Does the Virgin Birth Matter for Understanding Who Jesus Is?

According to the Bible, Jesus was born of a young Jewish virgin named Mary, who was told by the angel Gabriel that she would become pregnant by the power of the Holy Spirit. But the Virgin Birth isn’t mentioned very often in Scripture. We find it recorded just once in the Gospel of Matthew (1:18-23; quoting Isaiah 7:14) and once in the Gospel of Luke (1:34-35). By comparison, Scripture gives a lot more attention to Jesus’ Death and Resurrection. With so few biblical references to the Virgin Birth, one might be tempted to conclude that it’s just not that important for Christians to believe in it. But there are several reasons why Christians should confess this truth. In fact, while Christians may have disagreements on some peripheral issues of doctrine, a proper understanding of the Virgin Birth should lead us to see the central, nonnegotiable place that it should have in our theology.

The first reason why the Virgin Birth matters is because it is tied directly to the authority of Scripture. The Bible may not mention the Virgin Birth very often, but 2 Timothy 3:16 tells us that all Scripture is inspired by God, while Proverbs 30:5 says that every word of God proves true. Some portions of Scripture might be more confusing or open to interpretation than others, but no one doubts that Matthew and Luke intended for us to believe that Mary was truly a virgin when she gave birth to Jesus. If we deny the truth of the Virgin Birth, then we undermine the reliability of Scripture as a whole, and cast a shadow of doubt on everything else that it teaches.

Another reason why the Virgin Birth matters is because it shows us how the entire Trinity was involved in the Incarnation of Christ. It demonstrates Jesus’ unique origin from God the Father, for Jesus says, “As the living Father sent me, and I live because of the Father, so whoever feeds on me, he also will live because of me” (John 6:57). It also points to the Holy Spirit as the means of Jesus’ Incarnation. This is explicit in both Matthew and Luke—Mary was said to be “with child from the Holy Spirit” (Matthew 1:18) and that the Holy Spirit “came upon” her and “overshadowed” her (Luke 1:35). Without a Virgin Birth, we have a separation of the Father and Holy Spirit from the saving work of Jesus in the Incarnation.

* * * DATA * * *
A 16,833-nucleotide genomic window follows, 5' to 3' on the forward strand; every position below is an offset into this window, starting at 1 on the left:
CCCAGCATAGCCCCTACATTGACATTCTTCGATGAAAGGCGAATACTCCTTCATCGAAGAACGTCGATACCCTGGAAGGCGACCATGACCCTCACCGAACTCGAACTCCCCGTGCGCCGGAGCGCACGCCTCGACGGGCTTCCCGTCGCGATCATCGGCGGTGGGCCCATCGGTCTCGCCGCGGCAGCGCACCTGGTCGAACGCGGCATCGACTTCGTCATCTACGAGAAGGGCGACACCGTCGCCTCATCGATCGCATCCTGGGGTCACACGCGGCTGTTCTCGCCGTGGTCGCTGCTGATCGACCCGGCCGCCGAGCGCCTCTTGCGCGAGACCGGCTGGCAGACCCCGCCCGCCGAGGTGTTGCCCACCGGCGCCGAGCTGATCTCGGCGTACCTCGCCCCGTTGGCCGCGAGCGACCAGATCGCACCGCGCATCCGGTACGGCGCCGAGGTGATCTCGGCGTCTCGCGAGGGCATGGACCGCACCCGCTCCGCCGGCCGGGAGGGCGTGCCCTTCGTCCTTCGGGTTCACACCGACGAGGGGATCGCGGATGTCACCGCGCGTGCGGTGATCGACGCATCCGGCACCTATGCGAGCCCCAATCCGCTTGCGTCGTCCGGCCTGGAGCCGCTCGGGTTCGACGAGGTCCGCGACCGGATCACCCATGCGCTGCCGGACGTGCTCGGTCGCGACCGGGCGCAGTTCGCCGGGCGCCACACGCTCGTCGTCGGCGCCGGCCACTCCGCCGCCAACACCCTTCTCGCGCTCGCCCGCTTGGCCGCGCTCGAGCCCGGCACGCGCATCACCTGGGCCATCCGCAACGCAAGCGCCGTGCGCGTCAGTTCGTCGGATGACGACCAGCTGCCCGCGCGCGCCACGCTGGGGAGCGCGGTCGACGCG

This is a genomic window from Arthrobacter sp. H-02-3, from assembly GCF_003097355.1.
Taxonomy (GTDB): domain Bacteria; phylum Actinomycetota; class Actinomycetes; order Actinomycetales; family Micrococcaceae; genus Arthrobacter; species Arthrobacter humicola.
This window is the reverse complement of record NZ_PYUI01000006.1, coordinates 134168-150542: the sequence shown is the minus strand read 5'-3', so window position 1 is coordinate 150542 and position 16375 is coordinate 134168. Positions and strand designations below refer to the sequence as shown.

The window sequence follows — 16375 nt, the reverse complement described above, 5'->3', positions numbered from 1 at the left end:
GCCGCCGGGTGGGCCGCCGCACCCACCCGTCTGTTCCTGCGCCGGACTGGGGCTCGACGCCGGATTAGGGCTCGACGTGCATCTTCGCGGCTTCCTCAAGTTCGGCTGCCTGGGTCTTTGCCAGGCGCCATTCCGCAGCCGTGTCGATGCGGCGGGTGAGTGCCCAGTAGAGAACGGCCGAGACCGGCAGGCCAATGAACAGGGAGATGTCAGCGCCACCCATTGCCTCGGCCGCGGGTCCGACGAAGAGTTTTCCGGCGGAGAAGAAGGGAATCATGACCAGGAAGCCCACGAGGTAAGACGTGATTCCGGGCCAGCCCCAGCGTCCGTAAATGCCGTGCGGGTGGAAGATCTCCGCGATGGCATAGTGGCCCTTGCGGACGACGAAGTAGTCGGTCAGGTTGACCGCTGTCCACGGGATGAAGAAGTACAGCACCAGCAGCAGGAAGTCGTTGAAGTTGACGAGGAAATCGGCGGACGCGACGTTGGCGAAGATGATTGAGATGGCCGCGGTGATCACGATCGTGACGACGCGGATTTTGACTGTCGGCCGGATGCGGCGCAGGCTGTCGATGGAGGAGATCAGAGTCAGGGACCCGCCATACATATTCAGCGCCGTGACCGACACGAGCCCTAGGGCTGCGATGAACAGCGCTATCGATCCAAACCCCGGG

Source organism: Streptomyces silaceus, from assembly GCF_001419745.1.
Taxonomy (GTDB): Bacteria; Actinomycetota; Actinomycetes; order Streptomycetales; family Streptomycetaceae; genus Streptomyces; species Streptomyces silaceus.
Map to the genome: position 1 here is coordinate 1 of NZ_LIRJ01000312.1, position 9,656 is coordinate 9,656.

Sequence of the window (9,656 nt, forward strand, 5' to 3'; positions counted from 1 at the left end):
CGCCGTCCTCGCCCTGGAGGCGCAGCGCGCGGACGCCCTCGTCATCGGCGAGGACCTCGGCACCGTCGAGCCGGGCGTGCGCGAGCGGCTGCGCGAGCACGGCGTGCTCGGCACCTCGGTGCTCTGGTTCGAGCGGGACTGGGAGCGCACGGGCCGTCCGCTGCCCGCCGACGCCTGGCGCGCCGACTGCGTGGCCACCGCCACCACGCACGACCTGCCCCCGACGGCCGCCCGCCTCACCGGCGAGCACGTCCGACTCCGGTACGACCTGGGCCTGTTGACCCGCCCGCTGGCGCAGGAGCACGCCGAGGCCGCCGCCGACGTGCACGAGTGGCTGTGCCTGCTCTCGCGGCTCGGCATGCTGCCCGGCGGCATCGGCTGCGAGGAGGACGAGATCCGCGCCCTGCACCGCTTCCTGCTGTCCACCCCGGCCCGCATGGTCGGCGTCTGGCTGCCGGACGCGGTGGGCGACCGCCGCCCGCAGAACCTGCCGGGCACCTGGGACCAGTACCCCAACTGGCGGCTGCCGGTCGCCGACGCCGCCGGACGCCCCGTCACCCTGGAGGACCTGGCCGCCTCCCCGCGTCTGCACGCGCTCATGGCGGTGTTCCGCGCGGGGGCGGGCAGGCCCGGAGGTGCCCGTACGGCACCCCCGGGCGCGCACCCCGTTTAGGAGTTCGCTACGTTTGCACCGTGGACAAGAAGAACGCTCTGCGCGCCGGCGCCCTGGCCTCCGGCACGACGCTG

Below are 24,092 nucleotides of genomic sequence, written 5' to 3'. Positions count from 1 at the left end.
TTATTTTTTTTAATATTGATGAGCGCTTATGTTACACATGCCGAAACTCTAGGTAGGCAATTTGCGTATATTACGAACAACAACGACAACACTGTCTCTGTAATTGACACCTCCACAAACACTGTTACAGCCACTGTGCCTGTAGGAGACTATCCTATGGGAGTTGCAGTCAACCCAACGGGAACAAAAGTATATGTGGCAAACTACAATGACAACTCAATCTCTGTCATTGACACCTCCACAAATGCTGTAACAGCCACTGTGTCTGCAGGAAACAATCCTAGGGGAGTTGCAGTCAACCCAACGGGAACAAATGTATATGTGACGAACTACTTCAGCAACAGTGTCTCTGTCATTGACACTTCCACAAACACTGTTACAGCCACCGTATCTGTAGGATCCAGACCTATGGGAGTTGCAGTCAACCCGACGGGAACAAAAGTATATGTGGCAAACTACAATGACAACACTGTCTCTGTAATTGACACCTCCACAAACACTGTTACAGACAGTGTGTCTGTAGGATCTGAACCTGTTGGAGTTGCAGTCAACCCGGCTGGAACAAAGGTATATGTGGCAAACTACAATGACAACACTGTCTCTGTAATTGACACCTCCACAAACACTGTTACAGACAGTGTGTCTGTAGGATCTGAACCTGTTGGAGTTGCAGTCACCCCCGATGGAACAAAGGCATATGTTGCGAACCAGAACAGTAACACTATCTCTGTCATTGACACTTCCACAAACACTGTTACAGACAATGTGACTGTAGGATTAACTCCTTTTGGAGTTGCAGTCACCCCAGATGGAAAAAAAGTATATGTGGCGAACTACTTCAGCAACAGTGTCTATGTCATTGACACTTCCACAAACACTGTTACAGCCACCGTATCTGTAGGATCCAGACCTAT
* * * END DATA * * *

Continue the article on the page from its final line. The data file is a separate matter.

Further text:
The Virgin Birth also safeguards the preexistence of Jesus. Scripture tells us that Jesus was “with God in the beginning” (John 1:1-2) and then took on “the form of a servant, being born in the likeness of men” when he came into the world (Philippians 2:6-7). But if Jesus was born by purely natural processes, how could he have existed before his birth? Some sort of supernatural intervention is necessary to affirm Jesus’ divine origins, or we are left with nothing but a human Jesus who at most was somehow “adopted” as God’s Son during his life.

A Virgin Birth also protects Jesus from the effects of original sin. This Christian doctrine teaches that all humans have inherited the guilt and moral corruption of our first parent Adam. The apostle Paul writes that sin and death came into the world through “one man” (Romans 5:12), and that his “one trespass led to condemnation for all men” (Romans 5:18). For this reason, we are all “by nature children of wrath” (Ephesians 2:3). But if our descent from Adam is the cause of our sin and guilt, how can Jesus be said to have been “without sin” (Hebrews 4:15)? Some kind of divine intervention was necessary to interrupt the ordinary transmission of sin from parent to child if Jesus was to be born into this world uncorrupted.

All of these reasons taken together should lead us to the conclusion that the doctrine of the Virgin Birth of Jesus is a vital, nonnegotiable truth of the Christian faith. Without it, Jesus could not possibly have been the eternally preexistent Word who came in the flesh without sin, and whose saving work was intimately connected to the work of the Father and Holy Spirit from beginning to end.

But while we confess the truth of the Virgin Birth, we must be careful not to jump to the wrong conclusions from it. For one, the Virgin Birth does not imply that sex in itself is somehow sinful. The Bible clearly describes sex as a gift of God and part of his good creation (Genesis 2:24-25; 1 Timothy 4:1-4). For another, the Virgin Birth does not imply that Mary was herself sinless or remained a virgin after the birth of Jesus. While these teachings are found in the Roman Catholic and Eastern Orthodox churches, evangelical Protestants generally agree that Mary was a sinner saved by grace, just like the rest of us who confess Christ as our Savior.


Machen, J. Gresham. The Virgin Birth of Christ. New York: Harper & Brothers, 1930.

Rayburn, Robert G. Is the Virgin Birth Essential? Wheaton, IL: College Church of Christ, c. 1960.

Witherington, Ben. “The Birth of Jesus.” Dictionary of Jesus and the Gospels, edited by Joel Green and Scot McKnight, 60-74. Downers Grove, IL: InterVarsity Press, 1992.


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